In another strong signal that the Writers Guild war is nearing an end, WGA East prexy Herb Sargent has sent a communique to the West arm of the guild indicating it is ready to negotiate a settlement to the bitter contract dispute.
Following a near unanimous vote by WGAE council members, Sargent faxed a letter to WGA West prez Daniel Petrie Jr. in response to the West leader’s detailed seven-page peace proposal issued on Oct. 22.
“We wish to make clear at the outset that the Writers Guild East remains available, as it has been since Sept. 25, 1997, to engage in the negotiation process with you and return to the bargaining table without any limitation or condition,” Sargent’s letter begins.
“I am sure that you understand that we disagree with your position,” the communique later states, referring to “unrelated” issues such as future talks on merging the two guilds. “However, our council recognizes that it must act in the interest of all writers to achieve a new minimum basic agreement to go into effect on May 2, 1998.”
The East proposed that a referendum be held on whether the Writers Guild returns to a “fast track” contract adjustment committee negotiation or switch to a traditional negotiation.
The stalemate between the WGA East and WGA West was sparked after East members shocked the industry by a vote of 490-99 against the proposed contract with the Alliance of Motion Picture and Television Producers and the three major networks. The East’s overwhelming rejection of the contract overturned the West’s 57% approval of the pact by an overall total of only 16 votes (Daily Variety, Sept. 26.).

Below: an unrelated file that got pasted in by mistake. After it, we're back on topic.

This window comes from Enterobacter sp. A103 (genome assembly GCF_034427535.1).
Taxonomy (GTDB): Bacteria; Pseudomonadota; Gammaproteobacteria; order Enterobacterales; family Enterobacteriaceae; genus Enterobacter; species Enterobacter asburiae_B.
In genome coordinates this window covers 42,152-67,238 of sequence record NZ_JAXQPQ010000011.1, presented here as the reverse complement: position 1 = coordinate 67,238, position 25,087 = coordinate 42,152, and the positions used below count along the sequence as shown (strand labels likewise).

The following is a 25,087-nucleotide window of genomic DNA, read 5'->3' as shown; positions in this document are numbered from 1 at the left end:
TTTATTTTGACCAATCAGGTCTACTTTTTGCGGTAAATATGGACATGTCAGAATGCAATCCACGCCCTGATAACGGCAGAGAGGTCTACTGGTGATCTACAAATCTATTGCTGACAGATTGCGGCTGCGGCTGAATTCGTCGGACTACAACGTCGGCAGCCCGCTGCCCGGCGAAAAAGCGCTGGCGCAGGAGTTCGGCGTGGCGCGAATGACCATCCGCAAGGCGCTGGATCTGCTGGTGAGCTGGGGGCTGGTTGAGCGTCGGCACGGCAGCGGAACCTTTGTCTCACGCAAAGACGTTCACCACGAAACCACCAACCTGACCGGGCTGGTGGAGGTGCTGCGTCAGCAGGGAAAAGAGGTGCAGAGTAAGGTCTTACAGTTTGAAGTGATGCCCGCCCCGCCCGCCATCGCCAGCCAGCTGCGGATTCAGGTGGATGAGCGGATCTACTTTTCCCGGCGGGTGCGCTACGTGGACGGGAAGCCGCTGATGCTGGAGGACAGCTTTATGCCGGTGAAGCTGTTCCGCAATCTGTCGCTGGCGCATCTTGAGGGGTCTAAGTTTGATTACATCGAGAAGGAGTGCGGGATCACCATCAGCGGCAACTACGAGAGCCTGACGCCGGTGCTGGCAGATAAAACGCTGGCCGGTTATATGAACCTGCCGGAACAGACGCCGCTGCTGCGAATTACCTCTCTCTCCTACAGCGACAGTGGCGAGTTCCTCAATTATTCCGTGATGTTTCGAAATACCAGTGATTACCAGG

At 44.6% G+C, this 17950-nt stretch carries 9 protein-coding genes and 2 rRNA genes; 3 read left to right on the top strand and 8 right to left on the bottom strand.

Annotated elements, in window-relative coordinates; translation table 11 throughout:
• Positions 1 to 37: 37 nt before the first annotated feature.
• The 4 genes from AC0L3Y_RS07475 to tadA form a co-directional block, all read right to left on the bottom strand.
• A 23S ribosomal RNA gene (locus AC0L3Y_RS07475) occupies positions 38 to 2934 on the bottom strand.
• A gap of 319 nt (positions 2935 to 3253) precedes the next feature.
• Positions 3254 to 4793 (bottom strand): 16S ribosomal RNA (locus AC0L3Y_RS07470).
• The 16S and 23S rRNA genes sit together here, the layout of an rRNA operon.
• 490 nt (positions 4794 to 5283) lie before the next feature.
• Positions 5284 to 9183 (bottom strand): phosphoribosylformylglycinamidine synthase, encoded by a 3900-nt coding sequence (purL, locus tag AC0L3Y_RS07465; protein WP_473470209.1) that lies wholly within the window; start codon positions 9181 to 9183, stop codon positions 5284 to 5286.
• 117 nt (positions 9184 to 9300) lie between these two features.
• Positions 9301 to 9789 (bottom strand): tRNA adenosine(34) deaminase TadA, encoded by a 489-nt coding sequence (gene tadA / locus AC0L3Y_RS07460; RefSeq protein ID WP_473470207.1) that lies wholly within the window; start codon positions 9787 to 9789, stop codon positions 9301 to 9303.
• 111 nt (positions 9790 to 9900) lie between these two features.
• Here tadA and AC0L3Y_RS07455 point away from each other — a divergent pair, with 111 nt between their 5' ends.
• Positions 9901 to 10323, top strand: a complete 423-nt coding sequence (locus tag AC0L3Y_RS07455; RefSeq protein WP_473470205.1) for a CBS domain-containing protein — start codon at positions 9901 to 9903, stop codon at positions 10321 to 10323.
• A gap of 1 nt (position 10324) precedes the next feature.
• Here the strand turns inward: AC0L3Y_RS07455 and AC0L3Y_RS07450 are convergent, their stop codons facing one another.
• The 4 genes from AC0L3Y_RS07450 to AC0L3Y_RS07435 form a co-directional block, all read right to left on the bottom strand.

“I am thrilled that the East has finally agreed to talk to us,” said Petrie in a statement. “The board will have to digest the details of their reply, and I hope and expect our board, in doing that, will ignore the unfortunate tone of their letter and read it in the most generous spirit,” Petrie added, referring to Sargent’s mention of concerns about residual administration, which is managed by the West for both guilds.
Petrie also sent signals of an ultimately positive conclusion to the stalemate when he said, “While I don’t want to speak for our board, I personally would be delighted to see us ascertain the will of our members.”
If its board approves, WGA West officials say a date for “immediate talks” with the East leaders will be set shortly after the West’s Nov. 24 board meeting. If an accord is reached, West officials say new negotiations with film and TV producers could begin as early as January.